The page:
One of the more interesting phenomenon of the Religious Renaissance in the Church of England was the “community” at Little Gidding. The Puritan faction was appalled and called it a “Protestant nunnery” but in fact it was nothing more than a devout extended family living a prayerful life while supporting themselves by their own labors, most through bookbinding. Nevertheless, the Community at Little Gidding demonstrates the desire of devout families in the Church of England to live the sort of intense commitment represented by a monastic life style. It also shows the resurgence of a Catholic understanding of the freedom of the will under grace that had been supplanted in Anglicanism by the Puritan/Calvinist emphasis on predestination. Liturgical Prayer and spiritual discipline were seen as characteristics that testify to active collaboration with grace in a way that the Puritan faction rejected. The experience of the Ferrar household at Little Gidding is a bright spot in the history of Anglicanism and its instinct will rise again a century later with the Wesleys and Methodism.
The organizer of the Community at Little Gidding was one Nicholas Ferrar (1592-1637). Ferrar, a fellow of Clare College Cambridge, was a friend of George Herbert, the Welsh-born English Metaphysical poet and Anglican priest. Herbert is one of the leading “Caroline Divines.” After travelling extensively on the continent where he encountered Roman Catholics (including Jesuits and the Oratorians of Saint Philip Neri), German Lutherans, Jews, and Anabaptists—all of whom broadened his religious views—he returned to England with a vision of establishing a pious household for himself and his extended family.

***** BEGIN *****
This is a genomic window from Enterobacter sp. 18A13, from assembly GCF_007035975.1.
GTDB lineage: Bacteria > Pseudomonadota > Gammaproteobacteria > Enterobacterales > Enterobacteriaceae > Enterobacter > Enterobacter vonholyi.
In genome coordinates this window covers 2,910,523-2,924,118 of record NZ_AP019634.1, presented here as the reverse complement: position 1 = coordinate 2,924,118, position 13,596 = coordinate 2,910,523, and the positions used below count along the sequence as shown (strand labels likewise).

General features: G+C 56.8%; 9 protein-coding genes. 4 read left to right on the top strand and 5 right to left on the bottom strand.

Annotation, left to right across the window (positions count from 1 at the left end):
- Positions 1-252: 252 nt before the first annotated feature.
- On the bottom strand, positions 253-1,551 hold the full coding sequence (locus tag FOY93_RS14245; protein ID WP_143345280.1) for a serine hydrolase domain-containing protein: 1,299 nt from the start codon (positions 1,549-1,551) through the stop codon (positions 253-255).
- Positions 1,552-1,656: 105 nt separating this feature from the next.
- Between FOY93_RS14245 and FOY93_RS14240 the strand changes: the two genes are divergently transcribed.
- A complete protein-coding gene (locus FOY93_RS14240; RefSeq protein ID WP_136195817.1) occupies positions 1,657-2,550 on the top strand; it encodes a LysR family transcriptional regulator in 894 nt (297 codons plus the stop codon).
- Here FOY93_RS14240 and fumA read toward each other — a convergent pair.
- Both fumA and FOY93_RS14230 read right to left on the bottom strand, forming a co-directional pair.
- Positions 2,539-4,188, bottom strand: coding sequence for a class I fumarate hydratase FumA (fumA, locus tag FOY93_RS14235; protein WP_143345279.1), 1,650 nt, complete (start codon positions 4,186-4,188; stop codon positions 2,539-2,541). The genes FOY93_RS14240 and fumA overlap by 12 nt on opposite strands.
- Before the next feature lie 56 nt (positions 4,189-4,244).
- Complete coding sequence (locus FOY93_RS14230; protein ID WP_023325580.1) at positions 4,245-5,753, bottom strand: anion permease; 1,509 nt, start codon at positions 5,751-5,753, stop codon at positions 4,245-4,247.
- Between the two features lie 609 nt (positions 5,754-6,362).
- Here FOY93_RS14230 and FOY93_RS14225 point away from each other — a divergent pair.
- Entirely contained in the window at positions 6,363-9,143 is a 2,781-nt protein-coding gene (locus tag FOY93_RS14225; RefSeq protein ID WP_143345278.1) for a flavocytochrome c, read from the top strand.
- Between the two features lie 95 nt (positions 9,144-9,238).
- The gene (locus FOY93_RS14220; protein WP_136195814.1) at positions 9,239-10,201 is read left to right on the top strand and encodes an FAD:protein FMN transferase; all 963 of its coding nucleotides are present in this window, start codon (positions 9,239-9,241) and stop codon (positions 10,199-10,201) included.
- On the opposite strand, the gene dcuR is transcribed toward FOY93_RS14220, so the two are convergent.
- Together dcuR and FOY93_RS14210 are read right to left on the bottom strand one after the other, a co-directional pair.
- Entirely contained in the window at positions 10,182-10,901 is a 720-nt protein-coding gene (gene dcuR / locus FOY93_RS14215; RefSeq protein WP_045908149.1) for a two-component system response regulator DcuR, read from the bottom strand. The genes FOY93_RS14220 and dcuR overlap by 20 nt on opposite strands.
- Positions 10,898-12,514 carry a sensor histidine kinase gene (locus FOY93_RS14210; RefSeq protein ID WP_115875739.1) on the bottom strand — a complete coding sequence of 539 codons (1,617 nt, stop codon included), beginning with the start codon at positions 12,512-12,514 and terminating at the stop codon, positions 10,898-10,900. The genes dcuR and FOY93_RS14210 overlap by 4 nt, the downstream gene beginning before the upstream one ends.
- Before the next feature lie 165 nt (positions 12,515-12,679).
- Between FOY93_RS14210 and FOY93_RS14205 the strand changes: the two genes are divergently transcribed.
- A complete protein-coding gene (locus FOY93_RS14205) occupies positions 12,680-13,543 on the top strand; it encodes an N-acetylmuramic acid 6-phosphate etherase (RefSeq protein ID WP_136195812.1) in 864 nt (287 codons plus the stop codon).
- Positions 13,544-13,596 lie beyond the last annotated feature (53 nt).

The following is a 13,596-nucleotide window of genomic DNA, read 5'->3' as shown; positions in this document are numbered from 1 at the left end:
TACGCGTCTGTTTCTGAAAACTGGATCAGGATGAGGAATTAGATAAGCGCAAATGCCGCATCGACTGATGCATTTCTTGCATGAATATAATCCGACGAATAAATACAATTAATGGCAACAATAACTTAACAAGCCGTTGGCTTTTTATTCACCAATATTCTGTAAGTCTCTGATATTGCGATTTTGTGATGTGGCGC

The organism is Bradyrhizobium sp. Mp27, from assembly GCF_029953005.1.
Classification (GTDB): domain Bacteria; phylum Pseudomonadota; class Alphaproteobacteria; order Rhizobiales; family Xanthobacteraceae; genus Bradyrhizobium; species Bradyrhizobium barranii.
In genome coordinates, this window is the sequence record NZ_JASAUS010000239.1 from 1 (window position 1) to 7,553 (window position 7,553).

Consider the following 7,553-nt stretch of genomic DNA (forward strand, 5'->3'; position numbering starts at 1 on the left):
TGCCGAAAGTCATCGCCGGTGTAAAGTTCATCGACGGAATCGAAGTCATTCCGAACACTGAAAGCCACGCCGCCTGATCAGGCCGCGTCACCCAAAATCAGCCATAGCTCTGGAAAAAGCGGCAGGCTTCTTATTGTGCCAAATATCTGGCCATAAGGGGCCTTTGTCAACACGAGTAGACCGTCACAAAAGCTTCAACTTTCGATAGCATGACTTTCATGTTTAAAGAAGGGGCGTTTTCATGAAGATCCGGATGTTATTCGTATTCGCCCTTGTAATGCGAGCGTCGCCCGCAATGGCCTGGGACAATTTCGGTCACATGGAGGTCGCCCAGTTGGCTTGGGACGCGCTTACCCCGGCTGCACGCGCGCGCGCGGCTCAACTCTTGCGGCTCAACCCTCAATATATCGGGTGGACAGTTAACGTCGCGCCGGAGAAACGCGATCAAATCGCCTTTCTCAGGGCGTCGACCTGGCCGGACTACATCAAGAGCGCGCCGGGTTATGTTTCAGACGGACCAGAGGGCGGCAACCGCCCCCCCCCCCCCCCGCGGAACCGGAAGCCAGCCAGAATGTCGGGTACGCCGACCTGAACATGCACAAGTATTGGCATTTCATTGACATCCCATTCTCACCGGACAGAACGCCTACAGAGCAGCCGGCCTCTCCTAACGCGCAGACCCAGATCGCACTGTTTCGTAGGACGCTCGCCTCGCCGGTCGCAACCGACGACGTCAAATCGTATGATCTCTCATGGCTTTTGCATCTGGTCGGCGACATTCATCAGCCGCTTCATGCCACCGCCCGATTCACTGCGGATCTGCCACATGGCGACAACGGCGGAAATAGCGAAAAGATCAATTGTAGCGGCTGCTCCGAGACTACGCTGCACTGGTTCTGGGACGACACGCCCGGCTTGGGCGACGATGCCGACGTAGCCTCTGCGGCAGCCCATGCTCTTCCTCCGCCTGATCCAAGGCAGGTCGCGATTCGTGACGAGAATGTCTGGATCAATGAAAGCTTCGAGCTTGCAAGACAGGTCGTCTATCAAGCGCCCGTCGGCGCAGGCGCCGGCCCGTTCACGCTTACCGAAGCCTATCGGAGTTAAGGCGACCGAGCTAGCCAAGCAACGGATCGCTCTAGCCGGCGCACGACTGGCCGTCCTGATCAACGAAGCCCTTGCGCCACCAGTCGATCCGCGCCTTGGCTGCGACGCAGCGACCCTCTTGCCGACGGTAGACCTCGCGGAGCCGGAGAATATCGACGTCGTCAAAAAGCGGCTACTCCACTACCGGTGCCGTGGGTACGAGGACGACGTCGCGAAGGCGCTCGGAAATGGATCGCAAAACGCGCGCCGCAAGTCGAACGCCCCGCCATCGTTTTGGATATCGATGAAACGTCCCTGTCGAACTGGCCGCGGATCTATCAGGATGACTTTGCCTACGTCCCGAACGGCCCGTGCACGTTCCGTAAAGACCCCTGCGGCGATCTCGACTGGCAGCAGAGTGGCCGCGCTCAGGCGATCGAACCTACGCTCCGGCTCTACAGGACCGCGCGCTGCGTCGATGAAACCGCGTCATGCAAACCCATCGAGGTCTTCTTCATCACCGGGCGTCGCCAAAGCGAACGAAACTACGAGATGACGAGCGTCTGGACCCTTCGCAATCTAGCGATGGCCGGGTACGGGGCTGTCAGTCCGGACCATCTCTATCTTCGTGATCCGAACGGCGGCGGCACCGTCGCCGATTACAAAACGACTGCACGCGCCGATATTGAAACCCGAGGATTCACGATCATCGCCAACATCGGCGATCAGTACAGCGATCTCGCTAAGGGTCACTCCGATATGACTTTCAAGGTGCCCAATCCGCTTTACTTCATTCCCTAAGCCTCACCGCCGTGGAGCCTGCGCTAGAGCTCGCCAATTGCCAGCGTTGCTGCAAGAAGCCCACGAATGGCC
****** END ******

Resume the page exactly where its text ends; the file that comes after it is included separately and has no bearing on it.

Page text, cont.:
After a brief and contentious term in Parliament, Ferrar persuaded his mother, his brother and his brother’s wife and family and his sister and her husband and children to go in with him and purchase the abandoned manor at Little Gidding in Huntingdonshire. They restored the ancient church on the manor—it had been a Templar Church—and one member or another of the family was always to be found there in prayer. They had a strict regimen of keeping the prescribed fasts of the Church of England and of following the Prayer Book daily offices of Morning and Evening Prayer. They devoted themselves to the education of the local children. And they supported themselves by bookbinding, an art which they learned from a Cambridge binder. They attracted much notice and even three visits by King Charles I. The Ferrars were enthusiasts for the High Church vision of both a disciplined Christian life and dignified liturgical service. They fitted the Church at Little Gidding with a pipe organ as well as a brass lectern in the traditional shape of an Eagle. Nicholas Ferrar died in 1637 but the communal life continued for another twenty years at Little Gidding.